May 13
May 13, 2015

Supporters Reflect: Our Work in Africa


From April 29 to May 7, 2015, supporters of the Clinton Foundation visited the sites of several Clinton Foundation projects and CGI Commitments to Action that are improving the lives of thousands of people across Africa. This trip highlighted many of the issues that the Clinton Foundation has long worked on — economic growth and empowerment, climate change, empowering women and girlsglobal health and conservation. At the trip's conclusion, Jay Jacobs, CEO of the TLC Kids Group, reflected on what it was like to see this work first-hand. 
Most Memorable
There were so many moving, impactful moments on the trip – each of them validating our own participation with the Foundation.  However, first among them must be the visit to the Starkey Hearing Foundation’s hearing aid fittings.  A CGI partner, spurred on to increase its output by a challenge from President Clinton, clearly made me proud to be a part of the Foundation’s work.  Watching the mother of a 14-year old boy, whose name was Dennis, get fitted with his hearing aids in the hope of being able to hear for the first time in his life was very moving.  One ear at a time, the doctor fit the earpiece and then connected the amplifying device and began testing it by standing behind him and making the same sound each time as he adjusted the volume: "bap-bap-bap-bap-bap-bap.”  The look of recognition on his face when he heard that sound was beaten only by the look on his mother’s face as she understood what this would mean to his life.  I work with children his age.  I know his name was Dennis because after his hearing aids were fitted properly I asked him.  His mother, by force of habit, answered for him; “his name is Dennis” she said.  And then he looked at me with a slight smile and said “Dennis.”  It doesn’t get any better than that.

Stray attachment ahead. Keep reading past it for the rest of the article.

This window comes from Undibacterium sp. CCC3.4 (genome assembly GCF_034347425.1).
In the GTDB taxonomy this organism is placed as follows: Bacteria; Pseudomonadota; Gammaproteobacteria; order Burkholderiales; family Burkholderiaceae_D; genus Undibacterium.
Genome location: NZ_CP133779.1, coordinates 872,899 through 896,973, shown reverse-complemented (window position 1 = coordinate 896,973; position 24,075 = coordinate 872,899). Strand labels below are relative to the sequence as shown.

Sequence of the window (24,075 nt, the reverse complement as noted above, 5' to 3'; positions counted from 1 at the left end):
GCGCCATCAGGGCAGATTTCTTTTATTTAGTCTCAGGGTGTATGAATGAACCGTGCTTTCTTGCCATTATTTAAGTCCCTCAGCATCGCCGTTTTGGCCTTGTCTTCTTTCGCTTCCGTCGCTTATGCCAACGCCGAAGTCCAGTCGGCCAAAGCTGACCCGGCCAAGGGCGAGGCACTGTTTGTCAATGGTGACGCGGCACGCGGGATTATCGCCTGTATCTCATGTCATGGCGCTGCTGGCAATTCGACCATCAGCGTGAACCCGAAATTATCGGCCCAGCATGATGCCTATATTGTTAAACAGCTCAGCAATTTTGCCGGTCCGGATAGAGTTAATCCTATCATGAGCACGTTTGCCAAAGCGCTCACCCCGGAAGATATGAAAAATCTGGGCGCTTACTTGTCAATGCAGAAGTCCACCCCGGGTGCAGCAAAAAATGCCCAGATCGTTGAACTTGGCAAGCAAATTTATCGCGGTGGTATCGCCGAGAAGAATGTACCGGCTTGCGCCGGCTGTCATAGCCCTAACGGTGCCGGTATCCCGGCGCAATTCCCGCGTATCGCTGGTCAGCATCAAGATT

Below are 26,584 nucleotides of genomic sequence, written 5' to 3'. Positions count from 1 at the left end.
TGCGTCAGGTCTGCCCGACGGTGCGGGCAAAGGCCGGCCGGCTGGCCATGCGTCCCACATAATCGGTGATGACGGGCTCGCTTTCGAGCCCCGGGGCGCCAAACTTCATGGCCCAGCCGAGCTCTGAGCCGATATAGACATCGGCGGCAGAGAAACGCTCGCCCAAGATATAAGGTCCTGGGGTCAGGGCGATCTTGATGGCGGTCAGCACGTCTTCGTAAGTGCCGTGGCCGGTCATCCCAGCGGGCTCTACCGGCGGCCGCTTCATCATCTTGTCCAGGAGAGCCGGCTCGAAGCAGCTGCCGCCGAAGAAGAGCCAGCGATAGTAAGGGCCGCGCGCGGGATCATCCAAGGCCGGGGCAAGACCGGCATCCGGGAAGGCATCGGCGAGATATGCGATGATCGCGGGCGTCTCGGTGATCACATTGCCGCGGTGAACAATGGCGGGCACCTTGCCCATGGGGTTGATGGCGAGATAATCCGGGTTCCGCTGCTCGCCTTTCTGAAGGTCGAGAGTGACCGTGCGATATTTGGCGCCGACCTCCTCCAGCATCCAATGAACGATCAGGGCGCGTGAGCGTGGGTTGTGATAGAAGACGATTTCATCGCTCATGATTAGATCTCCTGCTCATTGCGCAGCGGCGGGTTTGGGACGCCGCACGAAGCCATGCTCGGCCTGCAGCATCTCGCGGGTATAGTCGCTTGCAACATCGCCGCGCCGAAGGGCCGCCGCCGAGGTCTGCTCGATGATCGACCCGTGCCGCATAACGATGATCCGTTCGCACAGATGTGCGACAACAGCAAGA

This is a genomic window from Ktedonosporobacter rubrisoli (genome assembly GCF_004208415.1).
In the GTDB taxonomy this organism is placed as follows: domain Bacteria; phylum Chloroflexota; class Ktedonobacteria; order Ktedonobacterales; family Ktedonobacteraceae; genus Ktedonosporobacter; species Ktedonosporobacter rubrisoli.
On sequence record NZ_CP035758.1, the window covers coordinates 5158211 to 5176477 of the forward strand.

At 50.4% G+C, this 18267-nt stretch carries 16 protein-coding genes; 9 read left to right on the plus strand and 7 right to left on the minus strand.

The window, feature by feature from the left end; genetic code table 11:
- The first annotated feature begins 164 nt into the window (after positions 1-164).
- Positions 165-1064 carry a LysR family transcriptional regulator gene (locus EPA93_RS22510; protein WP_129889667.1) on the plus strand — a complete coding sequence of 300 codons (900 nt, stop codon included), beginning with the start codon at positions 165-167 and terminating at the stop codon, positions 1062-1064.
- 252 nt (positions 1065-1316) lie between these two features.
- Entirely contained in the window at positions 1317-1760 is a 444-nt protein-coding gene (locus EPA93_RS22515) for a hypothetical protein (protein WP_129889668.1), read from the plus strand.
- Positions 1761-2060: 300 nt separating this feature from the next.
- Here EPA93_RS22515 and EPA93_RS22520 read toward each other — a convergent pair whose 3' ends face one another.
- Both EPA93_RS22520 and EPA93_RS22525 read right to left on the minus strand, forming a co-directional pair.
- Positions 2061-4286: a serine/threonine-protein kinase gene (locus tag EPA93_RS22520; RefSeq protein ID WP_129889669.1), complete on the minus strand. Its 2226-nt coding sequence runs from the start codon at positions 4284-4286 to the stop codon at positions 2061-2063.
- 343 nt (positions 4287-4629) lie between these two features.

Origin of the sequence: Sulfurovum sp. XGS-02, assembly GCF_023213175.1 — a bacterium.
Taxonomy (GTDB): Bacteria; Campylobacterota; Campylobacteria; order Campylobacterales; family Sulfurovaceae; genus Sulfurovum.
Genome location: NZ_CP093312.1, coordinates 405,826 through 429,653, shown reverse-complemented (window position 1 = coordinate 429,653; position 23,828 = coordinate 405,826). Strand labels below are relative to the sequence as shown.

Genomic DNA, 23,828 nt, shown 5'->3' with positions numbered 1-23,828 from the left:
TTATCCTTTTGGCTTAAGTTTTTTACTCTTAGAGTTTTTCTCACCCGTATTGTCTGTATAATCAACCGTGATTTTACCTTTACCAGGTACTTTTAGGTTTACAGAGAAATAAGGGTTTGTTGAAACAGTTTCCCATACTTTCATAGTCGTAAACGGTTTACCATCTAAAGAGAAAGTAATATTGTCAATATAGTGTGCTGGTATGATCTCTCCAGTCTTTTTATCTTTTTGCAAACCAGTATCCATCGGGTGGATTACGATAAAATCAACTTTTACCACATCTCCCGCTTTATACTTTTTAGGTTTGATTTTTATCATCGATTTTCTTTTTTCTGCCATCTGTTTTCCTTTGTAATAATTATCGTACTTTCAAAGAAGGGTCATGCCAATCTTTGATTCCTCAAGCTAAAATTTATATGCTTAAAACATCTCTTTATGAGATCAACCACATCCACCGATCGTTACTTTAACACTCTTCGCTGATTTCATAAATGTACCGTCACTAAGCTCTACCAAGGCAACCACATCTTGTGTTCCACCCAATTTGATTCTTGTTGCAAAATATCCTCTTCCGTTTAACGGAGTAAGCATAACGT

Biggest Surprise

I have to say that the enthusiasm and gratitude from the people impacted was quite substantial and very moving.  People everywhere were happy to see us.  From the Maasai tribesmen to the staff in the cities we visited, people were excited to see President Clinton, see us and were clearly grateful for all that the Foundation was doing.

Why I’m Optimistic
One of our stops was at an arena in Nairobi, Kenya, where about 5,000 students on scholarships provided by the "Wings To Fly” program were assembled. The students gathered to thank President Clinton along with the MasterCard Foundation and Equity bank, who sponsored the program through a Clinton Global Initiative Commitment to Action, for making their education possible. The assemblage was overwhelming and their enthusiasm and clear gratitude, rewarding.  We heard from about 10 of the students who shared their poignant stories.  The theme throughout was the rise from having nothing to becoming a person with a future; with hope.  When President Clinton spoke he told the students that “everyone has a story.”  He told a bit of his story growing up.  He then referenced the recent terrorist attack that killed over 140 college students in Garissa and reminded us that we all have more in common than that which divides us.  He went on to say that we can have our differences, but that everyone’s story deserves respect and needs to be told.  He said that we have to let go of vengeance and replace it with forgiveness.  Referring to the fact that the earliest evidence of human life on the planet was discovered not far from the spot where he was speaking, President Clinton closed by saying that “we just have to decide in this century whether those who would seek to kill off everyone who is different than they are will prevail, or whether, like the students in this room – those who can respect and appreciate our differences prevail?  It’s up to you.”

I came away hopeful because the reaction in that room made clear that these students understand it.  Over 10,000 have already benefitted from the Wings To Fly program.  Barriers and differences in the world only exist if we give them the power to divide us. The fact that the Clinton Foundation is helping other organizations and institutions come together to make this kind of impact, person to person, country by country, leads me to believe that there is a brighter future.

Learn more about our work in Africa at